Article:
JERUSALEM (AP) — For years, Dani Dayan was the West Bank settler movement's face to the outside world. Next week, he'll become the face of Israel to much of North America.
Dayan takes office Aug. 1 as Israel's new consul general in New York, overseeing his country's biggest diplomatic mission and serving as its representative to the world's financial and cultural capital.
He will also be in charge of outreach to the largest Jewish community outside Israel at a time of disagreements over Mideast peace and Jewish pluralism.
Dayan's appointment reflects the settler movement's strong influence in Prime Minister Benjamin Netanyahu's government. It's also a personal victory for Dayan, whose previous appointment as ambassador to Brazil was scuttled earlier this year, apparently because of Brazil's opposition to his settler ties. The international community, including Israel's closest friends, opposes Israeli settlements on lands occupied since the 1967 war, saying they undermine prospects for establishing an independent Palestinian state.
Dayan, a personable and soft-spoken former high-tech businessman, downplayed the blowup with Brazil, saying he only accepted the appointment under pressure from Netanyahu while the New York post was always his first choice.
"I want to be at the forefront of Israel's diplomacy, and the forefront of Israel's diplomacy is New York," Dayan told The Associated Press.
Dayan will be responsible for a five-state territory that is home to some 40 percent of the American Jewish population of 6.8 million. New York and New Jersey alone have more than 2.2 million Jews.
Dayan will find communities that may have a strong affinity for Israel but also strongly disagree with his government's policies, particularly the younger generation.
"Most Jews are liberal, many are highly liberal," said Steven M. Cohen, an expert on the American Jewish community at Hebrew Union College-Jewish Institute of Religion. "Those who are — generally younger, non-Orthodox, highly educated and U.S.-born — are likely to care little about Israel and care even less for the policies extolled ... by Israel's new consul general."
Peter Beinart, a prominent liberal commentator, predicted Dayan will be welcomed by the mainstream American Jewish leadership and socially conservative Orthodox Jews.
But "for progressive Jews, he'll be just one more reason to feel alienated from a government they already consider morally alien," Beinart said.
Dayan said he welcomes the opportunity to discuss the rifts. He said he plans to spend a "hugely disproportionate slot" of time meeting with Israel's supporters disenchanted with Netanyahu's policies.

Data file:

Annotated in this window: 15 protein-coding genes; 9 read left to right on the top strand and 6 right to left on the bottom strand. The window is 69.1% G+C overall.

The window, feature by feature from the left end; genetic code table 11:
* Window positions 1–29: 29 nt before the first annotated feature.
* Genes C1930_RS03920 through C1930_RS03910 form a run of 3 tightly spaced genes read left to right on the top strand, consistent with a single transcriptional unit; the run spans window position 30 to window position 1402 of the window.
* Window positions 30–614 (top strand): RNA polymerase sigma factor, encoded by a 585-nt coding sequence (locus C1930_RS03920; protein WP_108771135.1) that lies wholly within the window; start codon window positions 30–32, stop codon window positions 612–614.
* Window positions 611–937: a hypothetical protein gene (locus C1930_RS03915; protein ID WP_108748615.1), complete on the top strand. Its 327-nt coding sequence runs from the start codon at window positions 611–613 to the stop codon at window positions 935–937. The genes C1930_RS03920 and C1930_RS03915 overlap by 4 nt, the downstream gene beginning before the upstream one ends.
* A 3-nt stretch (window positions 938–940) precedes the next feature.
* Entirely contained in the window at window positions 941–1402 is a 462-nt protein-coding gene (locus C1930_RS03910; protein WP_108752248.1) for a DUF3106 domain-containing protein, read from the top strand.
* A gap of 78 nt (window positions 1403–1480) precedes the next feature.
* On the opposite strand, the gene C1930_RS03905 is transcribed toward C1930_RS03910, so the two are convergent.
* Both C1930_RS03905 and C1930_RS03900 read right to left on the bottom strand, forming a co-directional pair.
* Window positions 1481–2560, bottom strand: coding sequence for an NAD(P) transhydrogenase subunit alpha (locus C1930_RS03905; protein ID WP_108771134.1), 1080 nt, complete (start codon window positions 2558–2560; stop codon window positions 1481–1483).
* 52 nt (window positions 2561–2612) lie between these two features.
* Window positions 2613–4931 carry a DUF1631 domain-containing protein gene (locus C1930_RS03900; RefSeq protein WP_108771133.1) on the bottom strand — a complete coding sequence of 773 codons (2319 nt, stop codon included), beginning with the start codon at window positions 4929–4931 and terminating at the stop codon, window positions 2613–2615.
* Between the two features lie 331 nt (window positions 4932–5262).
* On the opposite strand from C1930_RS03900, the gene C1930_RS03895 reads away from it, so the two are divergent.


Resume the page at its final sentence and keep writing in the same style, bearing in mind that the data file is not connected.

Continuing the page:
"I don't come to New York to preach to the choir," Dayan said. "I definitely intend to engage."
A 2013 Pew Research Center poll found widespread skepticism among American Jews about Israel's commitment to peace with the Palestinians and strong opposition to settlement construction in the West Bank.
Also, the two largest streams of American Jewry, the Reform and Conservative movements, have feuded with Israel's government over what they say are broken promises to establish an egalitarian prayer site at Jerusalem's Western Wall.
Dayan said his past work as head of the Yesha settlement council and his personal opposition to a Palestinian state are irrelevant. He said his job in New York is to represent all Israelis, Jews and Arabs alike, maintain bipartisan support for Israel and represent his government's policies — not his personal opinions.
That means defending Netanyahu's stated commitment to a two-state solution with the Palestinians and resolving the Jerusalem prayer issue.
With religious parties in the government opposed to a liberal prayer area at the Western Wall, Dayan vowed to help find a solution that avoids confrontation and "guarantees every Jew basic rights for worship."
Rabbi Rick Jacobs, president of the Union for Reform Judaism, the largest stream of American Jewry, said he welcomed Dayan's openness and promised a "respectful" relationship. But he predicted tough conversations ahead.
"I think in a majority of North American Jewish communities his views are not anywhere near where our community is," he said.
The 60-year-old Dayan said his diverse background and record as a bridge builder will serve him well. Born in Argentina, he immigrated to Israel as a teenager in 1971. A native Spanish speaker, he says he will use his language skills to reach out to American Hispanics.
In his youth, Dayan served seven years in an Israeli military computer unit and then founded an information technology company that grew to 600 employees before he sold his interest in 2005. He subsequently led the Yesha settlers' council. He lives in Maalei Shomron, a settlement northeast of Tel Aviv. In contrast to the stereotypical religiously motivated West Bank settler, he is secular and cosmopolitan.
The only groups he plans on avoiding are those who reject Israel's right to exist.
"Those are fanatics. There's no point in engaging them," he said. "I am a deep believer in putting even the delicate issues on the table as long as we do it in a dignified way, in a way that does not insult."